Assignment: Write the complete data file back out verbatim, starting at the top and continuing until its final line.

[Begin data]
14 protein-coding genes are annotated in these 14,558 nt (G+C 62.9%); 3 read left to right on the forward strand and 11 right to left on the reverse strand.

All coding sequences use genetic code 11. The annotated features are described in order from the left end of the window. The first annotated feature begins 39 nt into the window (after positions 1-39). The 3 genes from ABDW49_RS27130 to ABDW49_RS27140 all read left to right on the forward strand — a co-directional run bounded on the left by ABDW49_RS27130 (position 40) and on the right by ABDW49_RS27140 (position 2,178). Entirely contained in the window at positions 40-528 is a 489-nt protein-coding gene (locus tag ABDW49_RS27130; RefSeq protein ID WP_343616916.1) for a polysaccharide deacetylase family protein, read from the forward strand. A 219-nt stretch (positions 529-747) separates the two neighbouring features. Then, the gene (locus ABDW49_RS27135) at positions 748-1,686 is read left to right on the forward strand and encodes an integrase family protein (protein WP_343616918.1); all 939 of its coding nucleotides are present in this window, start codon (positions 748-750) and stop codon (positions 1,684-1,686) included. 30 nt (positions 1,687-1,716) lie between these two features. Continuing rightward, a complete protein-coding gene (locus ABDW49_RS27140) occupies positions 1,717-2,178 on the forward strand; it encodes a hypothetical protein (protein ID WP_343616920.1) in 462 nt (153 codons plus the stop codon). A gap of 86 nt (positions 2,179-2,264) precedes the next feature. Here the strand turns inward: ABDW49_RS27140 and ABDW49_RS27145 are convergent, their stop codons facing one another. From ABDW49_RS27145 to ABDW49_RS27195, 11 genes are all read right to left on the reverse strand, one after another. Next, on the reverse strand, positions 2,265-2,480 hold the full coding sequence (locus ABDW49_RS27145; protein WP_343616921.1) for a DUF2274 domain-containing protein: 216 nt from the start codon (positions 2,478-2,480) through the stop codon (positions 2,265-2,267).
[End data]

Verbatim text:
14 protein-coding genes are annotated in these 14,558 nt (G+C 62.9%); 3 read left to right on the forward strand and 11 right to left on the reverse strand.

All coding sequences use genetic code 11. The annotated features are described in order from the left end of the window. The first annotated feature begins 39 nt into the window (after positions 1-39). The 3 genes from ABDW49_RS27130 to ABDW49_RS27140 all read left to right on the forward strand — a co-directional run bounded on the left by ABDW49_RS27130 (position 40) and on the right by ABDW49_RS27140 (position 2,178). Entirely contained in the window at positions 40-528 is a 489-nt protein-coding gene (locus tag ABDW49_RS27130; RefSeq protein ID WP_343616916.1) for a polysaccharide deacetylase family protein, read from the forward strand. A 219-nt stretch (positions 529-747) separates the two neighbouring features. Then, the gene (locus ABDW49_RS27135) at positions 748-1,686 is read left to right on the forward strand and encodes an integrase family protein (protein WP_343616918.1); all 939 of its coding nucleotides are present in this window, start codon (positions 748-750) and stop codon (positions 1,684-1,686) included. 30 nt (positions 1,687-1,716) lie between these two features. Continuing rightward, a complete protein-coding gene (locus ABDW49_RS27140) occupies positions 1,717-2,178 on the forward strand; it encodes a hypothetical protein (protein ID WP_343616920.1) in 462 nt (153 codons plus the stop codon). A gap of 86 nt (positions 2,179-2,264) precedes the next feature. Here the strand turns inward: ABDW49_RS27140 and ABDW49_RS27145 are convergent, their stop codons facing one another. From ABDW49_RS27145 to ABDW49_RS27195, 11 genes are all read right to left on the reverse strand, one after another. Next, on the reverse strand, positions 2,265-2,480 hold the full coding sequence (locus ABDW49_RS27145; protein WP_343616921.1) for a DUF2274 domain-containing protein: 216 nt from the start codon (positions 2,478-2,480) through the stop codon (positions 2,265-2,267).